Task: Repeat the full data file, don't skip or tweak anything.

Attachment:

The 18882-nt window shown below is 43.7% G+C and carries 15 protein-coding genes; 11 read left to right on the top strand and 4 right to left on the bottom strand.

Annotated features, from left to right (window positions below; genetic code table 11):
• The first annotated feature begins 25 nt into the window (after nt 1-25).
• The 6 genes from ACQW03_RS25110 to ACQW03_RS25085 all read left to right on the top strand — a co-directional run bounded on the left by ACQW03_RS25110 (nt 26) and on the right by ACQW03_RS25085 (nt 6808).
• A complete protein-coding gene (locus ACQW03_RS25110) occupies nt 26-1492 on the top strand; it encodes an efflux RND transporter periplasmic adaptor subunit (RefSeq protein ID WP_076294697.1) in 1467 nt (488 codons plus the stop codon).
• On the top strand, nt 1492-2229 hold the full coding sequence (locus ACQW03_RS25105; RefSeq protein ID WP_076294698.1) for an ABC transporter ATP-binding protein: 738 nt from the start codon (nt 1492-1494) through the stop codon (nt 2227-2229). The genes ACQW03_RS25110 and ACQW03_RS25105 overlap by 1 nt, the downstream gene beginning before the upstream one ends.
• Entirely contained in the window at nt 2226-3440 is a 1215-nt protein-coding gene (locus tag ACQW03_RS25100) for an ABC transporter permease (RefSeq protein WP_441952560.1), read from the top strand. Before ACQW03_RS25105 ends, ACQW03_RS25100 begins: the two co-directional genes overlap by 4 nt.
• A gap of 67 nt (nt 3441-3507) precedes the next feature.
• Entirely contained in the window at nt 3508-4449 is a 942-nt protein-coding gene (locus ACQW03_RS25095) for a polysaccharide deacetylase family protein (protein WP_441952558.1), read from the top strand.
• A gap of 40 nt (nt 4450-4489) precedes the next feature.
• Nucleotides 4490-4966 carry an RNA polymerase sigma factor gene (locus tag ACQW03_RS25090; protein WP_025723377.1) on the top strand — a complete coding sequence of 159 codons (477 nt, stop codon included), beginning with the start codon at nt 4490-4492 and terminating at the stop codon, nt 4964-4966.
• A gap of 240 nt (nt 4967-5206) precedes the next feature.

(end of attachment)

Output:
The 18882-nt window shown below is 43.7% G+C and carries 15 protein-coding genes; 11 read left to right on the top strand and 4 right to left on the bottom strand.

Annotated features, from left to right (window positions below; genetic code table 11):
• The first annotated feature begins 25 nt into the window (after nt 1-25).
• The 6 genes from ACQW03_RS25110 to ACQW03_RS25085 all read left to right on the top strand — a co-directional run bounded on the left by ACQW03_RS25110 (nt 26) and on the right by ACQW03_RS25085 (nt 6808).
• A complete protein-coding gene (locus ACQW03_RS25110) occupies nt 26-1492 on the top strand; it encodes an efflux RND transporter periplasmic adaptor subunit (RefSeq protein ID WP_076294697.1) in 1467 nt (488 codons plus the stop codon).
• On the top strand, nt 1492-2229 hold the full coding sequence (locus ACQW03_RS25105; RefSeq protein ID WP_076294698.1) for an ABC transporter ATP-binding protein: 738 nt from the start codon (nt 1492-1494) through the stop codon (nt 2227-2229). The genes ACQW03_RS25110 and ACQW03_RS25105 overlap by 1 nt, the downstream gene beginning before the upstream one ends.
• Entirely contained in the window at nt 2226-3440 is a 1215-nt protein-coding gene (locus tag ACQW03_RS25100) for an ABC transporter permease (RefSeq protein WP_441952560.1), read from the top strand. Before ACQW03_RS25105 ends, ACQW03_RS25100 begins: the two co-directional genes overlap by 4 nt.
• A gap of 67 nt (nt 3441-3507) precedes the next feature.
• Entirely contained in the window at nt 3508-4449 is a 942-nt protein-coding gene (locus ACQW03_RS25095) for a polysaccharide deacetylase family protein (protein WP_441952558.1), read from the top strand.
• A gap of 40 nt (nt 4450-4489) precedes the next feature.
• Nucleotides 4490-4966 carry an RNA polymerase sigma factor gene (locus tag ACQW03_RS25090; protein WP_025723377.1) on the top strand — a complete coding sequence of 159 codons (477 nt, stop codon included), beginning with the start codon at nt 4490-4492 and terminating at the stop codon, nt 4964-4966.
• A gap of 240 nt (nt 4967-5206) precedes the next feature.